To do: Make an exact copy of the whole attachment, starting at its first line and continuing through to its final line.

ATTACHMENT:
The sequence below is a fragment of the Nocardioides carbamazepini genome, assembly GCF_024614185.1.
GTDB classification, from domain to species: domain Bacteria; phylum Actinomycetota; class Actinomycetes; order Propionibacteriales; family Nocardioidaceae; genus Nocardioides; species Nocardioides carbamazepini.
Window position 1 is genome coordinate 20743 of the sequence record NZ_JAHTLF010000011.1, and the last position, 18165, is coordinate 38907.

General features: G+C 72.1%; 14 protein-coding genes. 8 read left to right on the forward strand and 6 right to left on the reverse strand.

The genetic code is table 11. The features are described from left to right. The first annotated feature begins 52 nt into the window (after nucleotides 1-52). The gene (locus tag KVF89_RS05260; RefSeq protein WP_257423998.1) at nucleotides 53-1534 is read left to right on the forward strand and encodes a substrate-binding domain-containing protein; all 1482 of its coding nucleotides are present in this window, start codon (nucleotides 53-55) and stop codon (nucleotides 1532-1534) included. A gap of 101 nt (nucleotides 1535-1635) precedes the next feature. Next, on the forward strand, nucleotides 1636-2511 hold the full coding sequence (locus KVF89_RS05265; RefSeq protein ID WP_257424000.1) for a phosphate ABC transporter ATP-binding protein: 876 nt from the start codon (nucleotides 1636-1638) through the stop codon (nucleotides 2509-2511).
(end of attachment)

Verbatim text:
The sequence below is a fragment of the Nocardioides carbamazepini genome, assembly GCF_024614185.1.
GTDB classification, from domain to species: domain Bacteria; phylum Actinomycetota; class Actinomycetes; order Propionibacteriales; family Nocardioidaceae; genus Nocardioides; species Nocardioides carbamazepini.
Window position 1 is genome coordinate 20743 of the sequence record NZ_JAHTLF010000011.1, and the last position, 18165, is coordinate 38907.

General features: G+C 72.1%; 14 protein-coding genes. 8 read left to right on the forward strand and 6 right to left on the reverse strand.

The genetic code is table 11. The features are described from left to right. The first annotated feature begins 52 nt into the window (after nucleotides 1-52). The gene (locus tag KVF89_RS05260; RefSeq protein WP_257423998.1) at nucleotides 53-1534 is read left to right on the forward strand and encodes a substrate-binding domain-containing protein; all 1482 of its coding nucleotides are present in this window, start codon (nucleotides 53-55) and stop codon (nucleotides 1532-1534) included. A gap of 101 nt (nucleotides 1535-1635) precedes the next feature. Next, on the forward strand, nucleotides 1636-2511 hold the full coding sequence (locus KVF89_RS05265; RefSeq protein ID WP_257424000.1) for a phosphate ABC transporter ATP-binding protein: 876 nt from the start codon (nucleotides 1636-1638) through the stop codon (nucleotides 2509-2511).